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58.648 - Microbiological requirements for ice cream - Insight into 3 out of 5


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#1 qualityfoodmanagement

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Posted 23 September 2020 - 06:14 PM

Can someone explain this regulation and the ending statement of "in three out of five samples"?  Seems to me the regulation is a bit outdated and doesn't give much assurance when it is only coliforms and then you can "cherry pick" your results?  Is there a guidance document associated with this reg that may give additional insight.  Does it literally mean that if you get 3 acceptable results of <10 or <20 coliforms with 2 that could be any result you can release?  This is a bit mind boggling, but maybe I am missing some context.  Please educate me a bit if you have insight.  



#2 olenazh

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Posted 23 September 2020 - 06:21 PM

It's pity I'm not familiar with FDA regulations RE: ice cream, only Canadian... One of my companies is ice cream manufacturer, and I've been with them for 9 years. AFAK, standardized ice cream products in Canada fall under requirements of having Coliforms not more than 10 cfu/g without specifying quantity of samples tested



#3 Charles.C

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Posted 23 September 2020 - 07:44 PM

Can someone explain this regulation and the ending statement of "in three out of five samples"?  Seems to me the regulation is a bit outdated and doesn't give much assurance when it is only coliforms and then you can "cherry pick" your results?  Is there a guidance document associated with this reg that may give additional insight.  Does it literally mean that if you get 3 acceptable results of <10 or <20 coliforms with 2 that could be any result you can release?  This is a bit mind boggling, but maybe I am missing some context.  Please educate me a bit if you have insight.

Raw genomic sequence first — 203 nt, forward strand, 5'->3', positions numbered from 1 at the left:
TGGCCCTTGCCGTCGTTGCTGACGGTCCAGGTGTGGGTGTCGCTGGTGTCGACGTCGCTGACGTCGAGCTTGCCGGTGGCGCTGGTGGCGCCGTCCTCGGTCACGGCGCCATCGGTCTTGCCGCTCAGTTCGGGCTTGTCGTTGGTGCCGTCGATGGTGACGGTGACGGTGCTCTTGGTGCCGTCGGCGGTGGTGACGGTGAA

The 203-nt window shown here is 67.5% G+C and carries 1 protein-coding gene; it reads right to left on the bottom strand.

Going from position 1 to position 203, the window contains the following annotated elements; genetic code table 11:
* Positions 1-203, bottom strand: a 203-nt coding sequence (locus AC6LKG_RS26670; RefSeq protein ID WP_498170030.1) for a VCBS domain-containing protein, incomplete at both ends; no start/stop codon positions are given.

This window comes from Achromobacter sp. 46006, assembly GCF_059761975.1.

the standard is -

 

The finished product shall contain not more than 50,000 bacteria per gram as determined by the standard plate count, and shall contain not more than 10 coliform organisms per gram for plain and not more than 20 coliform per gram in chocolate, fruit, nut or other flavors in three out of five samples

Assuming integer values, it "could" mean that for "plain" the worst possible, acceptable, result would be 9.9,10,10,10

 

It's vaguely equivalent to a conventional nmMc format with n = 5, M=10, m = (1-9) and c=3

 

The plate count is more fuzzy though, ie average ?

 

Regardless, I agree with the OP that the "Rule" is definitely in need of an overhaul.


Kind Regards,

 

Charles.C


#4 Ryan M.

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Posted 28 September 2020 - 04:10 PM

This goes back to FDA standard of identity for Ice Cream and how it is regulated / enforced under the Pasteurized Milk Ordinance.

 

https://www.accessda....cfm?fr=135.110

 

https://www.fda.gov/...114169/download

 

The 3 of 5 samples refers to the regulatory officer, inspector, and the samples they take and send to the state / county laboratory for analysis.  If they find more than 3 of 5 consecutive samples they take to be outside the limits they can pull your permit.  Typically, this does not happen, rather you get another friendly visit from the inspector and have to deal with a notice of violation where you have to apply a corrective action.

 

The inspector also gets dinged for it when they are check rated by another inspector where they evaluate everything from your facility, and also, everything the inspector has completed or done for your facility.  

 

I am assuming you are a Grade A facility and have your inspector coming in at least quarterly?  Are they taking samples of your products?






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